Divisions over gas price link to Keystone
March 1, 2012 by Spencer Cameron
WASHINGTON, March 1 (UPI) — With TransCanada moving ahead with a U.S. leg of the Keystone XL pipeline, analysts were divided over the impact on retail gasoline prices in the United States.
TransCanada announced in February it was moving ahead with its so-called Gulf Coast Project to handle growing supplies of U.S. crude oil.
The larger Keystone XL pipeline could move as much as 830,000 barrels of oil per day from tar sands projects in Alberta to southern U.S. refineries. The Canadian government said in 2010 it would eventually result in a higher price for Canadian crude.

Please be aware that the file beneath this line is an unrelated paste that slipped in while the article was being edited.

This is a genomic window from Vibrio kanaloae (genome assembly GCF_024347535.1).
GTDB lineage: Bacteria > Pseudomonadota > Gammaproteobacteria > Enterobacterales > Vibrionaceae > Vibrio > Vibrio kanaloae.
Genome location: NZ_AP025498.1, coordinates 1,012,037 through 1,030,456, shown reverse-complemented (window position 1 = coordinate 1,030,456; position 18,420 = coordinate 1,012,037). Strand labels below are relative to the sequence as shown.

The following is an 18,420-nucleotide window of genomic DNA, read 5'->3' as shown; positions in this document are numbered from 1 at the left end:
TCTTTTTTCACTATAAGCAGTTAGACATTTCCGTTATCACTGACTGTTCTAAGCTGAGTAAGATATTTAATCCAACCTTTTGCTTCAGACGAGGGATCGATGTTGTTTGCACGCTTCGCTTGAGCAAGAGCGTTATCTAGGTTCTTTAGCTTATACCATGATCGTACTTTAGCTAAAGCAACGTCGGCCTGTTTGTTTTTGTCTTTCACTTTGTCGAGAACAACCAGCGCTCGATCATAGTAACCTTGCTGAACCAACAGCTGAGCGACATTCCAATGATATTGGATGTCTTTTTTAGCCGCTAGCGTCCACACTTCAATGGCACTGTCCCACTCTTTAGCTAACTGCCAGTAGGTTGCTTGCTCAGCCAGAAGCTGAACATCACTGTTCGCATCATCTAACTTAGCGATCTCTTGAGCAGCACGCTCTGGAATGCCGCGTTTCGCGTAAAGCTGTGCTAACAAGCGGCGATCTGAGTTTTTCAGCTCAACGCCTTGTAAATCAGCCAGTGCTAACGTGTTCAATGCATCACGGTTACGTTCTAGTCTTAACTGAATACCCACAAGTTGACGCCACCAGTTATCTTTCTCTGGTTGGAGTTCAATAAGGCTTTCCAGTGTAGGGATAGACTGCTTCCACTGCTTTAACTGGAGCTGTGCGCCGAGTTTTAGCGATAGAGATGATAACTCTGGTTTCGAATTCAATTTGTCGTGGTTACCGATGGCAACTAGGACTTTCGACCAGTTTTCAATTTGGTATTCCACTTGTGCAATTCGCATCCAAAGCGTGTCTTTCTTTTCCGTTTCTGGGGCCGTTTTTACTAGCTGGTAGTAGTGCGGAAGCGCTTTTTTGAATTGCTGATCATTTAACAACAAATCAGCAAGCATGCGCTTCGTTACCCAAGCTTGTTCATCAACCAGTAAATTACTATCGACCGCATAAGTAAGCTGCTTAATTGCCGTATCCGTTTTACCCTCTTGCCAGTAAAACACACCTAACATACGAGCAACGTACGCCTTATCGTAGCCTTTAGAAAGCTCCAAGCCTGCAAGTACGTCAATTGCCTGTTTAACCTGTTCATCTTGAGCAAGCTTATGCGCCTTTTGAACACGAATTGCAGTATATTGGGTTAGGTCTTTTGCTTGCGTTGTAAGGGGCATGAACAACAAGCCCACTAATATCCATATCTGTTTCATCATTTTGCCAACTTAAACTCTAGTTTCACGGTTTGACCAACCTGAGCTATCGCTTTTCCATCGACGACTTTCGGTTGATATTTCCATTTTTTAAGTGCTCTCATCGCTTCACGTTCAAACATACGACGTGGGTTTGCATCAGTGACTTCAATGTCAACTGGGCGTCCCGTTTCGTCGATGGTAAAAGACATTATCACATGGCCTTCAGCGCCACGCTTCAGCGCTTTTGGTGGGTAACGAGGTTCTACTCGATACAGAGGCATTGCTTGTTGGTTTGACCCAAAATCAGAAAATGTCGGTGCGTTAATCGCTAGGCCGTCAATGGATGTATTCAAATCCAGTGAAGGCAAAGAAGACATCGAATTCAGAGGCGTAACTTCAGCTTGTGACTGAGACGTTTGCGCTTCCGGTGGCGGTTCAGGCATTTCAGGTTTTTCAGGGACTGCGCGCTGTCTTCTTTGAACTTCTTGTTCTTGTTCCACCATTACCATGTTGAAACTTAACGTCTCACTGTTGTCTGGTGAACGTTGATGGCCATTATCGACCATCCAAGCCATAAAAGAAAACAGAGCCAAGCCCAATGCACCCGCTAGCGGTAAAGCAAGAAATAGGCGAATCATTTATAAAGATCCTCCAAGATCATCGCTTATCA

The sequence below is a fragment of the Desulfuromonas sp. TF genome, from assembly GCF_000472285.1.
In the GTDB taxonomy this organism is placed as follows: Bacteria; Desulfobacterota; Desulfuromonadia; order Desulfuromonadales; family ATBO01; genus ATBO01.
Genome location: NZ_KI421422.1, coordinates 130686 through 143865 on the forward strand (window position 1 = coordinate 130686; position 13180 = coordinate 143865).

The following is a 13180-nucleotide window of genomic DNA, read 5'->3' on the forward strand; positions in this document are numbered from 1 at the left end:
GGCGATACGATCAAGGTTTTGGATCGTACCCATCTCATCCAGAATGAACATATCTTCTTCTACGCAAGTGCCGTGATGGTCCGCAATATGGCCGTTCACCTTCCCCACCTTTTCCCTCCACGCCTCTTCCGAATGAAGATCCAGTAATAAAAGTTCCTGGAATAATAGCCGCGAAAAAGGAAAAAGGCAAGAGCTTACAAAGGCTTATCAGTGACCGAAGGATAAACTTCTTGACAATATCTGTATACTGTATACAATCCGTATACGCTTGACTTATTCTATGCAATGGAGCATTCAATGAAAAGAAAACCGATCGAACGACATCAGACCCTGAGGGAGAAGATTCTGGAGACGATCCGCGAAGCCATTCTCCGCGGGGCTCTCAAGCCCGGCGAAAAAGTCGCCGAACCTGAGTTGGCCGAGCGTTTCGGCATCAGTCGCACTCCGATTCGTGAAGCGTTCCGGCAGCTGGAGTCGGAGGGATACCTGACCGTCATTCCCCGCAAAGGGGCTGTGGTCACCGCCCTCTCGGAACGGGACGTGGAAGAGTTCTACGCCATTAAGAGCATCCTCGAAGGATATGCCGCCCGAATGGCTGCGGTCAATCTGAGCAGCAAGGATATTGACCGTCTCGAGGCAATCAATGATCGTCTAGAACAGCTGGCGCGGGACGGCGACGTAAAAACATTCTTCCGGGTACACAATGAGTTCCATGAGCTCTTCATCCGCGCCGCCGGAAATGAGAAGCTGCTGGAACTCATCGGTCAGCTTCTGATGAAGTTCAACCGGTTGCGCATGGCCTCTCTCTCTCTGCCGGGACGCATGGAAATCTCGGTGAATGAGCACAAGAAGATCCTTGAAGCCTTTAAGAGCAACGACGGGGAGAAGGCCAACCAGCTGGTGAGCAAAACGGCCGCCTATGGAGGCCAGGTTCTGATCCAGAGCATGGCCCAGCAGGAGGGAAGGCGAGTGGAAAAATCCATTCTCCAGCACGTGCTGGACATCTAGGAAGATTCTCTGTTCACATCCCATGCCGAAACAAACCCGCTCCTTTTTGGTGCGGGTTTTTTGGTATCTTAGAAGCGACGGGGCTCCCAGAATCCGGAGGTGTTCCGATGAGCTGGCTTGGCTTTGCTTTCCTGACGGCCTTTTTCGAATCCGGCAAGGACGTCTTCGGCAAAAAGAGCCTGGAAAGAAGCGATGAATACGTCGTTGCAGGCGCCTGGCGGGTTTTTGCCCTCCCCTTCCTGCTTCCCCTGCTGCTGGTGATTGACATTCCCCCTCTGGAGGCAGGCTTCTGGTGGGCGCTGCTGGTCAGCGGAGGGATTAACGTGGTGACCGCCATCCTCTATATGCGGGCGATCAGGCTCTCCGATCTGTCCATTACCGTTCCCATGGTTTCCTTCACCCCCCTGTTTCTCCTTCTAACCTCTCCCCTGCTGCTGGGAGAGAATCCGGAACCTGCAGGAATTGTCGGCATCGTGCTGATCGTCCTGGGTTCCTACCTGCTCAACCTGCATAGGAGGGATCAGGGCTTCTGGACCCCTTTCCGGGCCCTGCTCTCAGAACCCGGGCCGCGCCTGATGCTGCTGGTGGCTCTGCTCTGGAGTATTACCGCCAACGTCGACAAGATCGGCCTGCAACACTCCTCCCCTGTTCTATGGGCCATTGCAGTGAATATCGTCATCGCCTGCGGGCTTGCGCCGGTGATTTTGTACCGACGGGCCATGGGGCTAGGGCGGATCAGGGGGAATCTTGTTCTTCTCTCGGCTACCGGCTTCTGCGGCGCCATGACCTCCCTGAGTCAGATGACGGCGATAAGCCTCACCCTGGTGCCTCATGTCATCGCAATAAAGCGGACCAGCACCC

“The Canadian plan was to use their market power to raise prices in the United States and get more money from consumers,” Philip Verleger, founder of energy consulting firm PK Verleger LLC, told Bloomberg News. This could lead to a 20 cent increase in the price of gasoline in some U.S. markets, he said.
TransCanada, however, told the news service the Gulf Coast Project would result in cheaper gasoline. Ray Perryman, a consultant working for the Canadian pipeline company, said Keystone XL would lower the price of gasoline in the United States by around 4 cents per gallon.
Tensions with Iran are one of the factors behind higher oil prices, which are a main component in prices at the pump.